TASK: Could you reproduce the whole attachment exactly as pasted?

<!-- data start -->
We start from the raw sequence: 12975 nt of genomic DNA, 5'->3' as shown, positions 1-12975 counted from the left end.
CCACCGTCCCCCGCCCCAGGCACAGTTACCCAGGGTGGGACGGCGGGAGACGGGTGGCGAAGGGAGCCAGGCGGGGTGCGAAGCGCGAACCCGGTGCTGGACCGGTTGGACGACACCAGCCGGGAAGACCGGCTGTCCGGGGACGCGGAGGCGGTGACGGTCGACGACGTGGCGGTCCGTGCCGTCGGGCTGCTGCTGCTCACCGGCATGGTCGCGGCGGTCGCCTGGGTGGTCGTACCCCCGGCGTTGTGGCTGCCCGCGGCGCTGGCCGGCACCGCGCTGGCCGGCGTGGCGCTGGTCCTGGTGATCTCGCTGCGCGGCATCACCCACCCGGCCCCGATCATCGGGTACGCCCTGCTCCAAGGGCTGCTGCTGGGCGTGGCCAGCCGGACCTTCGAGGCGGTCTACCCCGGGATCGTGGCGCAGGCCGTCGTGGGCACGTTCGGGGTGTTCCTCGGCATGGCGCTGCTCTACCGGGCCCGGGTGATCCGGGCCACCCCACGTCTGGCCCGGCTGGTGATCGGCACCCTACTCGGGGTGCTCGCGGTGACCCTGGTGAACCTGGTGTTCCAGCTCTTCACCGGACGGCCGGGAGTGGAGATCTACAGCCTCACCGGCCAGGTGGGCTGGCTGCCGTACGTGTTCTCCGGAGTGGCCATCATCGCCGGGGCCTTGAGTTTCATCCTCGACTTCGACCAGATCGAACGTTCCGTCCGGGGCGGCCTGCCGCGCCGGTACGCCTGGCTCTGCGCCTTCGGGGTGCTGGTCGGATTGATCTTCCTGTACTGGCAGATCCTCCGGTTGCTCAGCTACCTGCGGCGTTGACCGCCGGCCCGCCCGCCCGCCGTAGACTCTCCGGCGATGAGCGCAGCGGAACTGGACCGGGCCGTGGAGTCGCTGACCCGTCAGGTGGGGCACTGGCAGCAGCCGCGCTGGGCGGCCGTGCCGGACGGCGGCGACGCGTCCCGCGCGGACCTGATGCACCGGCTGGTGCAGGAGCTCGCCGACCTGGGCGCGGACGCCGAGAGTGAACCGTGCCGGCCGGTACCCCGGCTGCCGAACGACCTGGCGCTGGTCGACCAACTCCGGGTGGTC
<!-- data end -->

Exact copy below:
We start from the raw sequence: 12975 nt of genomic DNA, 5'->3' as shown, positions 1-12975 counted from the left end.
CCACCGTCCCCCGCCCCAGGCACAGTTACCCAGGGTGGGACGGCGGGAGACGGGTGGCGAAGGGAGCCAGGCGGGGTGCGAAGCGCGAACCCGGTGCTGGACCGGTTGGACGACACCAGCCGGGAAGACCGGCTGTCCGGGGACGCGGAGGCGGTGACGGTCGACGACGTGGCGGTCCGTGCCGTCGGGCTGCTGCTGCTCACCGGCATGGTCGCGGCGGTCGCCTGGGTGGTCGTACCCCCGGCGTTGTGGCTGCCCGCGGCGCTGGCCGGCACCGCGCTGGCCGGCGTGGCGCTGGTCCTGGTGATCTCGCTGCGCGGCATCACCCACCCGGCCCCGATCATCGGGTACGCCCTGCTCCAAGGGCTGCTGCTGGGCGTGGCCAGCCGGACCTTCGAGGCGGTCTACCCCGGGATCGTGGCGCAGGCCGTCGTGGGCACGTTCGGGGTGTTCCTCGGCATGGCGCTGCTCTACCGGGCCCGGGTGATCCGGGCCACCCCACGTCTGGCCCGGCTGGTGATCGGCACCCTACTCGGGGTGCTCGCGGTGACCCTGGTGAACCTGGTGTTCCAGCTCTTCACCGGACGGCCGGGAGTGGAGATCTACAGCCTCACCGGCCAGGTGGGCTGGCTGCCGTACGTGTTCTCCGGAGTGGCCATCATCGCCGGGGCCTTGAGTTTCATCCTCGACTTCGACCAGATCGAACGTTCCGTCCGGGGCGGCCTGCCGCGCCGGTACGCCTGGCTCTGCGCCTTCGGGGTGCTGGTCGGATTGATCTTCCTGTACTGGCAGATCCTCCGGTTGCTCAGCTACCTGCGGCGTTGACCGCCGGCCCGCCCGCCCGCCGTAGACTCTCCGGCGATGAGCGCAGCGGAACTGGACCGGGCCGTGGAGTCGCTGACCCGTCAGGTGGGGCACTGGCAGCAGCCGCGCTGGGCGGCCGTGCCGGACGGCGGCGACGCGTCCCGCGCGGACCTGATGCACCGGCTGGTGCAGGAGCTCGCCGACCTGGGCGCGGACGCCGAGAGTGAACCGTGCCGGCCGGTACCCCGGCTGCCGAACGACCTGGCGCTGGTCGACCAACTCCGGGTGGTC